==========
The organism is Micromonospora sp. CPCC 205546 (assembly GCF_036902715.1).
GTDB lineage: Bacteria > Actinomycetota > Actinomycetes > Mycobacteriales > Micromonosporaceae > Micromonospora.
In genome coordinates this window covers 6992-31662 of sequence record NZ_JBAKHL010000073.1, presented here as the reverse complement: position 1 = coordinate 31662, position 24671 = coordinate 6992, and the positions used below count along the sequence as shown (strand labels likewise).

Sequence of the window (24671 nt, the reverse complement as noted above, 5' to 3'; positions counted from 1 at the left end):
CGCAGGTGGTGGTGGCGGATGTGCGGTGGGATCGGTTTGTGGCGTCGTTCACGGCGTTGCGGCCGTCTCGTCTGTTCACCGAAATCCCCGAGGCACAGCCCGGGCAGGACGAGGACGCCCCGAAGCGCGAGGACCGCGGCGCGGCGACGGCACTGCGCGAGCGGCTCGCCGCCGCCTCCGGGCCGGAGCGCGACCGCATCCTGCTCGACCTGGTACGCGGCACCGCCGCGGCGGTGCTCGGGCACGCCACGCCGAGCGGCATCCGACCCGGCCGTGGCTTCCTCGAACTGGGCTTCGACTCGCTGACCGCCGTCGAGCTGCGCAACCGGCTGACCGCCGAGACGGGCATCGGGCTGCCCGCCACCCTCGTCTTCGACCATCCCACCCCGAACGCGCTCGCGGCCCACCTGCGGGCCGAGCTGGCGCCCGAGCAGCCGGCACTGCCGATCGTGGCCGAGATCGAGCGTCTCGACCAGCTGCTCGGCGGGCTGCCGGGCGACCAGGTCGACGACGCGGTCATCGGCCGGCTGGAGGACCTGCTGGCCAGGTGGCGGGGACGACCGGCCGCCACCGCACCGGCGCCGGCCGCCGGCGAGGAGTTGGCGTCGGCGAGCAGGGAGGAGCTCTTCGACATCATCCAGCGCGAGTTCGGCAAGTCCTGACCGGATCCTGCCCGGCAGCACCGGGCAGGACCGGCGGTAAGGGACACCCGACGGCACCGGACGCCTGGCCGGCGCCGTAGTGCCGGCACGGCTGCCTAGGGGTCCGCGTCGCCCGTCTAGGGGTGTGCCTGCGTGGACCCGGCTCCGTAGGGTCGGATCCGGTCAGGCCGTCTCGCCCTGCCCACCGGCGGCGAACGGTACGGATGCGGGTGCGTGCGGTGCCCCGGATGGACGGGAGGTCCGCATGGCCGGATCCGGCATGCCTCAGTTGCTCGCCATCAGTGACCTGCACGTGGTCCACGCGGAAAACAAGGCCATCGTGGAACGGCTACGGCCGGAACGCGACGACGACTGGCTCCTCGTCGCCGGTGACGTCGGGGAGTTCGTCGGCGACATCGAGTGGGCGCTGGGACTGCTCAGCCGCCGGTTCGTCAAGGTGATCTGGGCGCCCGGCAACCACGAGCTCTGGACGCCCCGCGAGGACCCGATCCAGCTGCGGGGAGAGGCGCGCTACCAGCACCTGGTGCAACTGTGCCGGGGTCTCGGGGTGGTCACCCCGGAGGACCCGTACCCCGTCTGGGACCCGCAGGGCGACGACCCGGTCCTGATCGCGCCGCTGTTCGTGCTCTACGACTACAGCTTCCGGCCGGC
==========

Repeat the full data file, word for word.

The organism is Micromonospora sp. CPCC 205546 (assembly GCF_036902715.1).
GTDB lineage: Bacteria > Actinomycetota > Actinomycetes > Mycobacteriales > Micromonosporaceae > Micromonospora.
In genome coordinates this window covers 6992-31662 of sequence record NZ_JBAKHL010000073.1, presented here as the reverse complement: position 1 = coordinate 31662, position 24671 = coordinate 6992, and the positions used below count along the sequence as shown (strand labels likewise).

Sequence of the window (24671 nt, the reverse complement as noted above, 5' to 3'; positions counted from 1 at the left end):
CGCAGGTGGTGGTGGCGGATGTGCGGTGGGATCGGTTTGTGGCGTCGTTCACGGCGTTGCGGCCGTCTCGTCTGTTCACCGAAATCCCCGAGGCACAGCCCGGGCAGGACGAGGACGCCCCGAAGCGCGAGGACCGCGGCGCGGCGACGGCACTGCGCGAGCGGCTCGCCGCCGCCTCCGGGCCGGAGCGCGACCGCATCCTGCTCGACCTGGTACGCGGCACCGCCGCGGCGGTGCTCGGGCACGCCACGCCGAGCGGCATCCGACCCGGCCGTGGCTTCCTCGAACTGGGCTTCGACTCGCTGACCGCCGTCGAGCTGCGCAACCGGCTGACCGCCGAGACGGGCATCGGGCTGCCCGCCACCCTCGTCTTCGACCATCCCACCCCGAACGCGCTCGCGGCCCACCTGCGGGCCGAGCTGGCGCCCGAGCAGCCGGCACTGCCGATCGTGGCCGAGATCGAGCGTCTCGACCAGCTGCTCGGCGGGCTGCCGGGCGACCAGGTCGACGACGCGGTCATCGGCCGGCTGGAGGACCTGCTGGCCAGGTGGCGGGGACGACCGGCCGCCACCGCACCGGCGCCGGCCGCCGGCGAGGAGTTGGCGTCGGCGAGCAGGGAGGAGCTCTTCGACATCATCCAGCGCGAGTTCGGCAAGTCCTGACCGGATCCTGCCCGGCAGCACCGGGCAGGACCGGCGGTAAGGGACACCCGACGGCACCGGACGCCTGGCCGGCGCCGTAGTGCCGGCACGGCTGCCTAGGGGTCCGCGTCGCCCGTCTAGGGGTGTGCCTGCGTGGACCCGGCTCCGTAGGGTCGGATCCGGTCAGGCCGTCTCGCCCTGCCCACCGGCGGCGAACGGTACGGATGCGGGTGCGTGCGGTGCCCCGGATGGACGGGAGGTCCGCATGGCCGGATCCGGCATGCCTCAGTTGCTCGCCATCAGTGACCTGCACGTGGTCCACGCGGAAAACAAGGCCATCGTGGAACGGCTACGGCCGGAACGCGACGACGACTGGCTCCTCGTCGCCGGTGACGTCGGGGAGTTCGTCGGCGACATCGAGTGGGCGCTGGGACTGCTCAGCCGCCGGTTCGTCAAGGTGATCTGGGCGCCCGGCAACCACGAGCTCTGGACGCCCCGCGAGGACCCGATCCAGCTGCGGGGAGAGGCGCGCTACCAGCACCTGGTGCAACTGTGCCGGGGTCTCGGGGTGGTCACCCCGGAGGACCCGTACCCCGTCTGGGACCCGCAGGGCGACGACCCGGTCCTGATCGCGCCGCTGTTCGTGCTCTACGACTACAGCTTCCGGCCGGC